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Coral reef fish communities in management systems with unregulated fishing and small fisheries closures compared with lightly fished reefs: Maldives vs. Kenya
McClanahan, T. R. (2011). Coral reef fish communities in management systems with unregulated fishing and small fisheries closures compared with lightly fished reefs: Maldives vs. Kenya. Aquat. Conserv. 21(2): 186-198. dx.doi.org/10.1002/aqc.1172
In: Aquatic Conservation: Marine and Freshwater Ecosystems. Wiley: Chichester ;New York, N.Y . ISSN 1052-7613, more
Peer reviewed article  

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Keywords
Author keywords
    biodiversity, ecosystem management, fishing, Indian Ocean, marine protected areas, pristine biomass, socio-ecological systems, resource use trade-offs

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  • McClanahan, T. R.

Abstract
    1. This study presents a comparison of the benthic cover and fish communities in three widely different management systems: (1) a heavily utilized subsistence fishery (yields > 5Mg km(-2) yr(-1)); (2) moderately sized and well enforced fisheries closures (similar to 9% of the nearshore area) surrounded by heavy fishing; and (3) a more lightly used management system (yields < 5Mg km(-2) yr(-1)).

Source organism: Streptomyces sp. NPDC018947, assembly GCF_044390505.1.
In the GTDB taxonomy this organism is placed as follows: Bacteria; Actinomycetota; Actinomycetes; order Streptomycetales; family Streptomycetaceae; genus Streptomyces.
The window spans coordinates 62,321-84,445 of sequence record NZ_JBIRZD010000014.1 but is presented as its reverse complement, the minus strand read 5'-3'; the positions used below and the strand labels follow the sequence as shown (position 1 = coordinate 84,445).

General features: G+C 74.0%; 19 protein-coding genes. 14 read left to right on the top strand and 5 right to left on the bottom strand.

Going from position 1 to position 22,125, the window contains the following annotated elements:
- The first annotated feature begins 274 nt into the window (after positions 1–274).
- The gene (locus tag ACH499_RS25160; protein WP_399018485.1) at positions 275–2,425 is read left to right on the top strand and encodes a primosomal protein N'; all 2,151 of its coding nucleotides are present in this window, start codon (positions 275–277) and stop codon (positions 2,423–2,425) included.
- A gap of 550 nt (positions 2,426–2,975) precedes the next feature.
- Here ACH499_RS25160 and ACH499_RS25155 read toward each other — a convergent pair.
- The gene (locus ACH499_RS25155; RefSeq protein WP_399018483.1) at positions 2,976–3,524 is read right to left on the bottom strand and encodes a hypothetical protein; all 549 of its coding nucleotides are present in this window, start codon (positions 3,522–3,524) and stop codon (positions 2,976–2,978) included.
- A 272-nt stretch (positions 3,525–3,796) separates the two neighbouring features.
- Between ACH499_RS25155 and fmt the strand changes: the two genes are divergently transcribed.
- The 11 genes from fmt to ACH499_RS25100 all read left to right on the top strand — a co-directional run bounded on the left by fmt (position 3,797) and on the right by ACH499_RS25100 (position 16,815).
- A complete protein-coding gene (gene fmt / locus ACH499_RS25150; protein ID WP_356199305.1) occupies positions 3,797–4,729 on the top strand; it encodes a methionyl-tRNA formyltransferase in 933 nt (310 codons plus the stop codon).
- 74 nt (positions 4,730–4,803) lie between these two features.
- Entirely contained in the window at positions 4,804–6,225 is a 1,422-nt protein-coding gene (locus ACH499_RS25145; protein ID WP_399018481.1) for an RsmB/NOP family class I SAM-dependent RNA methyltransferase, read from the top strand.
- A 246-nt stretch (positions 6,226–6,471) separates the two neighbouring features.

2. The objective was to compare management systems of small to moderate-sized closures surrounded by heavy use in Kenya with a large-scale light-use management system in the Maldives.
    3. Gross level attributes of the fish community suggest that the Maldives reefs had higher numbers of individuals (30%) and species (15%) than the Kenyan closures.
    4. Maldivian reefs had higher abundance of some carnivores such as emperors (Lethrinidae), jacks (Carangidae), triggerfish (Balistidae), and trumpetfishes (Aulostomidae). Half the biomass of fish in the Maldives was, however, composed of surgeonfish (Acanthuridae), which resulted in a higher abundance of herbivores/detritivores than found in Kenyan closures.
    5. Apex predator species were not a large portion of the biomass (< 10%) in any system and, if remote reefs of the Pacific are examples of undisturbed ecosystems, then neither management system has fully protected apex species. Copyright (C) 2011 John Wiley & Sons, Ltd.

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